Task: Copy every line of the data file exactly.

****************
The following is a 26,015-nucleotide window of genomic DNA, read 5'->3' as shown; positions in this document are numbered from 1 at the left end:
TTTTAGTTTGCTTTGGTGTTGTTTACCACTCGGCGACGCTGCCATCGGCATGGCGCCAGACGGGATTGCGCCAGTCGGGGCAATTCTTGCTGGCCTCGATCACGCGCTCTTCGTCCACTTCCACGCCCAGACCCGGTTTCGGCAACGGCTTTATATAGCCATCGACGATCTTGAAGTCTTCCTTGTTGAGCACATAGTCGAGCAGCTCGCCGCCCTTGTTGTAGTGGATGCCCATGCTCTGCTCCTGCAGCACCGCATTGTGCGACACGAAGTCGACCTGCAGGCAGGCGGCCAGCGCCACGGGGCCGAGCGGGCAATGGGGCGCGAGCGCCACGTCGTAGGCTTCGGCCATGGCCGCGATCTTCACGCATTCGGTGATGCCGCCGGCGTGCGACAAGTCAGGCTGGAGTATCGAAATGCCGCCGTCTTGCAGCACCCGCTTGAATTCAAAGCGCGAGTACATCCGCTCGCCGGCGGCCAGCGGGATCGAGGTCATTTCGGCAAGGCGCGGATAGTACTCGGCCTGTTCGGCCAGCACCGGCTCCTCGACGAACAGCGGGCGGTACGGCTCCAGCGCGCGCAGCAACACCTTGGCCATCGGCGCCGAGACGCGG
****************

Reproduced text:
The following is a 26,015-nucleotide window of genomic DNA, read 5'->3' as shown; positions in this document are numbered from 1 at the left end:
TTTTAGTTTGCTTTGGTGTTGTTTACCACTCGGCGACGCTGCCATCGGCATGGCGCCAGACGGGATTGCGCCAGTCGGGGCAATTCTTGCTGGCCTCGATCACGCGCTCTTCGTCCACTTCCACGCCCAGACCCGGTTTCGGCAACGGCTTTATATAGCCATCGACGATCTTGAAGTCTTCCTTGTTGAGCACATAGTCGAGCAGCTCGCCGCCCTTGTTGTAGTGGATGCCCATGCTCTGCTCCTGCAGCACCGCATTGTGCGACACGAAGTCGACCTGCAGGCAGGCGGCCAGCGCCACGGGGCCGAGCGGGCAATGGGGCGCGAGCGCCACGTCGTAGGCTTCGGCCATGGCCGCGATCTTCACGCATTCGGTGATGCCGCCGGCGTGCGACAAGTCAGGCTGGAGTATCGAAATGCCGCCGTCTTGCAGCACCCGCTTGAATTCAAAGCGCGAGTACATCCGCTCGCCGGCGGCCAGCGGGATCGAGGTCATTTCGGCAAGGCGCGGATAGTACTCGGCCTGTTCGGCCAGCACCGGCTCCTCGACGAACAGCGGGCGGTACGGCTCCAGCGCGCGCAGCAACACCTTGGCCATCGGCGCCGAGACGCGG